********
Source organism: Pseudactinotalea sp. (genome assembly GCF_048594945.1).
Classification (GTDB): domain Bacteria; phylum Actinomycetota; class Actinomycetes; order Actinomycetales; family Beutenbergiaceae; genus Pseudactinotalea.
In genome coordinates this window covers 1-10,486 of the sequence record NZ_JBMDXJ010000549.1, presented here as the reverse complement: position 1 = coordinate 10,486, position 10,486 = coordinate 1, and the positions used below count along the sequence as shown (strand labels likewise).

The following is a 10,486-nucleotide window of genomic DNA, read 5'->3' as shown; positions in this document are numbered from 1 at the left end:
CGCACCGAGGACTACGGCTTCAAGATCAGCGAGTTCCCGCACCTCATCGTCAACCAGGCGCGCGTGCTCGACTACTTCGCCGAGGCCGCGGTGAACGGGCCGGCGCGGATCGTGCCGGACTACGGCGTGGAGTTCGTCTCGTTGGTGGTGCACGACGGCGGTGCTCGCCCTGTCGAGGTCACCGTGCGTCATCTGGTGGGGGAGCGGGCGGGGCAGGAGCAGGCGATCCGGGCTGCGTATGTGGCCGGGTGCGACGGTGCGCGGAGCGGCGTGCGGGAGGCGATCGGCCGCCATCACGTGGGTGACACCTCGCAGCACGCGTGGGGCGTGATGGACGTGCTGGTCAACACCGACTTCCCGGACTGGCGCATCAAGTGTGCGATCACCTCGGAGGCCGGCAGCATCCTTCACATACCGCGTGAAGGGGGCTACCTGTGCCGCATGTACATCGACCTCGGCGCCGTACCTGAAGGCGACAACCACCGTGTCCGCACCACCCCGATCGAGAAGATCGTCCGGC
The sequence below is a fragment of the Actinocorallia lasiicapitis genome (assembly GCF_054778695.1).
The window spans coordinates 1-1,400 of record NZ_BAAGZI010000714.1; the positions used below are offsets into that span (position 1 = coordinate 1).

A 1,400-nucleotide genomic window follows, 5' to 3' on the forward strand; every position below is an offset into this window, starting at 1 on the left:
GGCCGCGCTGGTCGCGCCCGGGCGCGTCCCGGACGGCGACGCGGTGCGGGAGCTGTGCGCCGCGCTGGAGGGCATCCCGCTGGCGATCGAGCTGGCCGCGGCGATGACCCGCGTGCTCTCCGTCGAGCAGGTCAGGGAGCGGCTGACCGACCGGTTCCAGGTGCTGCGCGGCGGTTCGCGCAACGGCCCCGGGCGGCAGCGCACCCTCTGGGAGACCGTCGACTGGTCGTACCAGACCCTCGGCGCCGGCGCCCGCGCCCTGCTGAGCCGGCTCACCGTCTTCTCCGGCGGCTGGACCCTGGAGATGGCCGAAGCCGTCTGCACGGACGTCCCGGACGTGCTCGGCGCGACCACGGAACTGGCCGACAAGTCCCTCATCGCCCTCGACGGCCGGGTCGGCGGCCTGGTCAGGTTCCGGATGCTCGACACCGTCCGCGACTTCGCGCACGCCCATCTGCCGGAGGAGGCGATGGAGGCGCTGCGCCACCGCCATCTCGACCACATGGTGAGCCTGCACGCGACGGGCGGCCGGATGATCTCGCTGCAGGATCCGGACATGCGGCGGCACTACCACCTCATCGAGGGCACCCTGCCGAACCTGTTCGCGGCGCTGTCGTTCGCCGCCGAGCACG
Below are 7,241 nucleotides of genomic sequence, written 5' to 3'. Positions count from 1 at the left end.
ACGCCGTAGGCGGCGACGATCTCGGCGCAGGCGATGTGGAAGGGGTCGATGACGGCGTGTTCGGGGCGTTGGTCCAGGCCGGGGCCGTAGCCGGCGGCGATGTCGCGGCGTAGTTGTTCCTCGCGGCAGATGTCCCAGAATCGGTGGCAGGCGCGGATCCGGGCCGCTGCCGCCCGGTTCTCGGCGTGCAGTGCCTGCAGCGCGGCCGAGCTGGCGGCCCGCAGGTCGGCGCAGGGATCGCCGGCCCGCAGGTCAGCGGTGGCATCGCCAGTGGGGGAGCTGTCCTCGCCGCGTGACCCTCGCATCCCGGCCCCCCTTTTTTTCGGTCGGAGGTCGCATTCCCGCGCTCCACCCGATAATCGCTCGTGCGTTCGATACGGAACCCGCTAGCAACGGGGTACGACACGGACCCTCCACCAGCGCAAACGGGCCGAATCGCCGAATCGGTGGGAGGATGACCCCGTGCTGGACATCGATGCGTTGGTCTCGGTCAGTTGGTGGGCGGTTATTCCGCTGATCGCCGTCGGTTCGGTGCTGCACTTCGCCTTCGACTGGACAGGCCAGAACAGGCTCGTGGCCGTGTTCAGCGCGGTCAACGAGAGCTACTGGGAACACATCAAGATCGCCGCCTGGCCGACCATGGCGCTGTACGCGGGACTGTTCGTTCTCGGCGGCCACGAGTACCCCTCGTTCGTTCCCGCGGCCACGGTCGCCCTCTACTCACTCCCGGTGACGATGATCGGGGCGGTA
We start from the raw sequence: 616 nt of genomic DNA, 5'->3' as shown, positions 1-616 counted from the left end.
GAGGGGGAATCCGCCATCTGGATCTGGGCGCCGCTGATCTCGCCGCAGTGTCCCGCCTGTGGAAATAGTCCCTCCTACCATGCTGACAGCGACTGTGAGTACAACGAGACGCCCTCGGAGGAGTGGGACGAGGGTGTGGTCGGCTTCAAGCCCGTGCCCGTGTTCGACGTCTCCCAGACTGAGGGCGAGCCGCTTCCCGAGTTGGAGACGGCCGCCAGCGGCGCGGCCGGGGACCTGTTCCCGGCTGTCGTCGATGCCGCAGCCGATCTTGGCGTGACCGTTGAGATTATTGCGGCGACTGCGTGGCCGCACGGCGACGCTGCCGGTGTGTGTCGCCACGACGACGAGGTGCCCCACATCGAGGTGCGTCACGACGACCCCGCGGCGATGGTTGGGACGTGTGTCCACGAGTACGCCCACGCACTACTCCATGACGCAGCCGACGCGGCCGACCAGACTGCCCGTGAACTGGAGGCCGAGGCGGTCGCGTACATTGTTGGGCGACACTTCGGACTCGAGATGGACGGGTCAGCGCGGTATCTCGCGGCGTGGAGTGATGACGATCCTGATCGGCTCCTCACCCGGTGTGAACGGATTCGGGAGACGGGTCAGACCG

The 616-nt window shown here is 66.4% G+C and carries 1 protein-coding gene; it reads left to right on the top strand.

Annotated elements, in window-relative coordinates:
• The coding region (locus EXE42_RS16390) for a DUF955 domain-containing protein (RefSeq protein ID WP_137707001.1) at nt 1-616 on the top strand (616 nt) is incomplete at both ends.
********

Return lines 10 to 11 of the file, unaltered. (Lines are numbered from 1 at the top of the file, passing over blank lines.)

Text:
Below are 7,241 nucleotides of genomic sequence, written 5' to 3'. Positions count from 1 at the left end.
ACGCCGTAGGCGGCGACGATCTCGGCGCAGGCGATGTGGAAGGGGTCGATGACGGCGTGTTCGGGGCGTTGGTCCAGGCCGGGGCCGTAGCCGGCGGCGATGTCGCGGCGTAGTTGTTCCTCGCGGCAGATGTCCCAGAATCGGTGGCAGGCGCGGATCCGGGCCGCTGCCGCCCGGTTCTCGGCGTGCAGTGCCTGCAGCGCGGCCGAGCTGGCGGCCCGCAGGTCGGCGCAGGGATCGCCGGCCCGCAGGTCAGCGGTGGCATCGCCAGTGGGGGAGCTGTCCTCGCCGCGTGACCCTCGCATCCCGGCCCCCCTTTTTTTCGGTCGGAGGTCGCATTCCCGCGCTCCACCCGATAATCGCTCGTGCGTTCGATACGGAACCCGCTAGCAACGGGGTACGACACGGACCCTCCACCAGCGCAAACGGGCCGAATCGCCGAATCGGTGGGAGGATGACCCCGTGCTGGACATCGATGCGTTGGTCTCGGTCAGTTGGTGGGCGGTTATTCCGCTGATCGCCGTCGGTTCGGTGCTGCACTTCGCCTTCGACTGGACAGGCCAGAACAGGCTCGTGGCCGTGTTCAGCGCGGTCAACGAGAGCTACTGGGAACACATCAAGATCGCCGCCTGGCCGACCATGGCGCTGTACGCGGGACTGTTCGTTCTCGGCGGCCACGAGTACCCCTCGTTCGTTCCCGCGGCCACGGTCGCCCTCTACTCACTCCCGGTGACGATGATCGGGGCGGTA